Sometimes however, Mom isn't #1. Then what? Below are some dos and don'ts for coping, and how to still be a great parent.
Do realize it's not a big deal
"Kids can be more attached to one parent (today) and then at another time, feel closer to the other. It's important that you try not to attach too much meaning to which your child is enjoying the most. It's really not personal," Esther Kane, a Courtenay, BC-based clinical counselor and family therapist. (Don't you ever go through periods when you relate better to one of your children than the other, and vice versa? It doesn't mean you love either less, right?)
Don't see this as a critique of your parenting
Are you available for your child? Do you spend time together? Do you meet your responsibilities and obligations as a parent: feeding, clothing, protecting, reading to, playing with and nurturing your child? Do you use positive discipline and ensure they meet childhood obligations such as being prepared for school, getting along with others and treating other people, animals and property with respect? Do you talk with them and listen to what they have to say? We thought so.
Don't beat yourself up. More importantly, don't turn this molehill into a mountain. Be happy your kid runs to Dad first when he wants to play Battleship: now you've got time to read a book!
Page 1 of 2 - Are you planning to ask your child why your spouse gets more hugs? Don't! Discover why on page 2.
Do remember times have changed
Dads are more involved in hands-on parenting than in any other time in history! Is it any wonder some kids might bond closest with their Dad the way others might with Mom? "It's important to give up this notion that kids are supposed to prefer their moms. The truth is, kids do best when they have two parents and can bond with both without feeling that they have to choose one over the other," says Kane. (Also, just because they bake more with dad doesn't mean they love you any less.)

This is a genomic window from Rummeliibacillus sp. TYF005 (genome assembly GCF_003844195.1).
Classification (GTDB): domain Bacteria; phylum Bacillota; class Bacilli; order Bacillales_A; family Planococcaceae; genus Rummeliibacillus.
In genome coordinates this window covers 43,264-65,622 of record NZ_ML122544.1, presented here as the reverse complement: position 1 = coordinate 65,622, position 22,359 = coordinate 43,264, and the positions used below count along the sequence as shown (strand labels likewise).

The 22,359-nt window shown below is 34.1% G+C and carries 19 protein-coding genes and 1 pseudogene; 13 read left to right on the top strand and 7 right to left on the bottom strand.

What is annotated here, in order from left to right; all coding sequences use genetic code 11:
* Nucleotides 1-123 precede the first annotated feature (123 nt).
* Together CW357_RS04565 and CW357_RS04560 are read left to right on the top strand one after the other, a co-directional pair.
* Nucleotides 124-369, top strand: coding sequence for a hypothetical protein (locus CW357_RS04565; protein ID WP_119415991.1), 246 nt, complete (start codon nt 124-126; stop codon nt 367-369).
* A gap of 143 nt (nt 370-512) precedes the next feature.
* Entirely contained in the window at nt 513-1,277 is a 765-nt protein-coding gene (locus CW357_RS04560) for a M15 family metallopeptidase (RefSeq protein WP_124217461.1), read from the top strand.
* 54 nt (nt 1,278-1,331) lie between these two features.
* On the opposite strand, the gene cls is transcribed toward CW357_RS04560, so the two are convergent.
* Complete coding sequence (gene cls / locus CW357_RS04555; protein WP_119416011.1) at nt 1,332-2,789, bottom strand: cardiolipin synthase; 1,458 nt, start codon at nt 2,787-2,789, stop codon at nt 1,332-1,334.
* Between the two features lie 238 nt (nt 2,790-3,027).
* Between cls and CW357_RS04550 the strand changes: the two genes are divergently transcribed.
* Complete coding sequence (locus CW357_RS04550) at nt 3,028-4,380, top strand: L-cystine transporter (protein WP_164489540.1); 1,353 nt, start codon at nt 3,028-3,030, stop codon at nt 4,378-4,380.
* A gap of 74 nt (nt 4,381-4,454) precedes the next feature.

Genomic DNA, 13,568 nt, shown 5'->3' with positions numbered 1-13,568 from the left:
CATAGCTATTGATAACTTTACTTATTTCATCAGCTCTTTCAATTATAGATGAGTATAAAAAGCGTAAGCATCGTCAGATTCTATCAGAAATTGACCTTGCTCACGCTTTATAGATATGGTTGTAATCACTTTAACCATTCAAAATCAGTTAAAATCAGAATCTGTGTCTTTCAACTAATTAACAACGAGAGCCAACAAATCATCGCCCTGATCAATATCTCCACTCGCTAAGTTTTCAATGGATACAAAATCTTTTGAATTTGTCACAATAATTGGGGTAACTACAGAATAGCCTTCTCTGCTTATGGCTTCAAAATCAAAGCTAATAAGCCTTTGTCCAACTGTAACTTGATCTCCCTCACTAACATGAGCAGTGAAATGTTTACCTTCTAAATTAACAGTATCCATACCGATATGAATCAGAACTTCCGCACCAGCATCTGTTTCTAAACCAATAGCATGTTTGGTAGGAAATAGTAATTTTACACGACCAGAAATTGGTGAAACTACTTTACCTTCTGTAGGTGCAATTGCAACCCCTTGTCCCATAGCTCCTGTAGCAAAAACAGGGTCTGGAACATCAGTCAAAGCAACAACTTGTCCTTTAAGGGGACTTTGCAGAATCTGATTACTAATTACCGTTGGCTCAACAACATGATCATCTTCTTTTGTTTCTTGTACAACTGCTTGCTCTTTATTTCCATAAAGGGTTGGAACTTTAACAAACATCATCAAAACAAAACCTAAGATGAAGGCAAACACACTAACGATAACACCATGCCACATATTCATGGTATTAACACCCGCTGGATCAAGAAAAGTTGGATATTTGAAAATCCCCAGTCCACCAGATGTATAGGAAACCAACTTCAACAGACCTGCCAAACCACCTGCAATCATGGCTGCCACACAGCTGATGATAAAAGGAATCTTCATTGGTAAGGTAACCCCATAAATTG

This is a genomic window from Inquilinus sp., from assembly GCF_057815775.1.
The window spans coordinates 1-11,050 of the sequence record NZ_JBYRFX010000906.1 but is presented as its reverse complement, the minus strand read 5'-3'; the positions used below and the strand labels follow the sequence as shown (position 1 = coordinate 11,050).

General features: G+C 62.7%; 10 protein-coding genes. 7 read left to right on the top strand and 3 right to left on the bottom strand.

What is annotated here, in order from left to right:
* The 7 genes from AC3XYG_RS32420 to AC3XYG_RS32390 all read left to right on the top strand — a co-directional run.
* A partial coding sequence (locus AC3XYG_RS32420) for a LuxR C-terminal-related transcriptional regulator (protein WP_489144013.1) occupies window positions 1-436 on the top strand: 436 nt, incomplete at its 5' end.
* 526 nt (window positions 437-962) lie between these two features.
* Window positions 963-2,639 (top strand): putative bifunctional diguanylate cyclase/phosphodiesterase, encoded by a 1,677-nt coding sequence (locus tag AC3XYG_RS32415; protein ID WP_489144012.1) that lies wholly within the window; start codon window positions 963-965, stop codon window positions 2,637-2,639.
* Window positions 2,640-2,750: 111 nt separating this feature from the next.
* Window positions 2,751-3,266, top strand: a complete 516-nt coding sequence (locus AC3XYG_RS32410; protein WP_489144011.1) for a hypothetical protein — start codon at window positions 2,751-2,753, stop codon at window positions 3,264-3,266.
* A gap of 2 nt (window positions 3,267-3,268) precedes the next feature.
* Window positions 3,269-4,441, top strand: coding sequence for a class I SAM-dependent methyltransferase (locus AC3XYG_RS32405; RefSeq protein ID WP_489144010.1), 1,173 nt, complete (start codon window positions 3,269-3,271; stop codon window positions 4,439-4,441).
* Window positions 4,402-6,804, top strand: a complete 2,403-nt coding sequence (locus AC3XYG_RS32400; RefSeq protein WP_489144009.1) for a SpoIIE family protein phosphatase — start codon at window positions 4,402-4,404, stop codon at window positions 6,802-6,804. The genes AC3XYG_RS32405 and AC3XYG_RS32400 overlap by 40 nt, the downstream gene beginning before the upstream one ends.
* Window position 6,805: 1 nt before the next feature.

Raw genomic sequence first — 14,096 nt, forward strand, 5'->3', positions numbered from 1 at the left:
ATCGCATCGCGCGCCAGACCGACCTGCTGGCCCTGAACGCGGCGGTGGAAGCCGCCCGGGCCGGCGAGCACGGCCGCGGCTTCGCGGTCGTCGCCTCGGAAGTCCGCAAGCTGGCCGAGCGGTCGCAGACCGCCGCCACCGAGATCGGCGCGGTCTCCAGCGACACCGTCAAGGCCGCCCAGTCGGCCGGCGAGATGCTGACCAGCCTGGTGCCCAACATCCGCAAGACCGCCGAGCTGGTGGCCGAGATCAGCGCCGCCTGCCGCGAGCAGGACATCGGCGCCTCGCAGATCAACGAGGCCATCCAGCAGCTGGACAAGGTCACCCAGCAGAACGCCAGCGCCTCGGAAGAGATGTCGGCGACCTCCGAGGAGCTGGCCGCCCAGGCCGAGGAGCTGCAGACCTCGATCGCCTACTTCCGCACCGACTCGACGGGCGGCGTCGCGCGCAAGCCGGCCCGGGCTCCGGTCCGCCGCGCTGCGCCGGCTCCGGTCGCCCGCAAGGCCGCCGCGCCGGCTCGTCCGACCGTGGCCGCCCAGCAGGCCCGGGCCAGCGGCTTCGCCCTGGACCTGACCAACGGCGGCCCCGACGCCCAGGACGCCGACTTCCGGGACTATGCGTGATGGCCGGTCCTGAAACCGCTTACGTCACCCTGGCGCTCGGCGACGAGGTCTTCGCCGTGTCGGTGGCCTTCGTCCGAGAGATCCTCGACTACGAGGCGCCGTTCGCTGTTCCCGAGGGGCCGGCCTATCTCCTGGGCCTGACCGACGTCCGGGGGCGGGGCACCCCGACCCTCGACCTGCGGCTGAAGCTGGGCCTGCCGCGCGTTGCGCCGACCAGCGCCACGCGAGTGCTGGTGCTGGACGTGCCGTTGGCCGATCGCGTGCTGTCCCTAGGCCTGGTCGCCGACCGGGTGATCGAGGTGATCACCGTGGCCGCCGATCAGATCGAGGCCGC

Don't request "a talk" with your kids to "share concerns" about this "issue."
We repeat: DO NOT, do this
"This sort of thing is called 'parentifying' and puts undue stress and pressure on a child to meet your adult emotional needs. It is neither their job, nor a normal part of being a child," says Kane. Are you really hurt or bummed out? "Talk to another adult and let your child be a child," says Kane.
Do get professional help if you need it
"If you're feeling really upset about this situation, it might be helpful to see a therapist. Oftentimes, feeling like your child doesn't like or love you enough has more to do with 'unfinished business' from your family-of-origin than it does with your relationship with your child. Bottom line: it's not fair to put this stuff onto your child. Both you and your child will benefit from you doing some therapy around this issue," says Kane.
Don't say or do anything you'll regret
Your relationship with your kids will evolve over the next, oh, 50+ decades! Big-picture: try to understand that it doesn't really matter which partner your child feels closest to today. Things may be different next month.
If you all love and respect one another, things could be a lot worse than having a fabulous partner your kids adore!
Page 2 of 2 - Is being the second-favourite parent affecting relationships within your family? Don't take it personally, therapists advise. Learn more on page 1.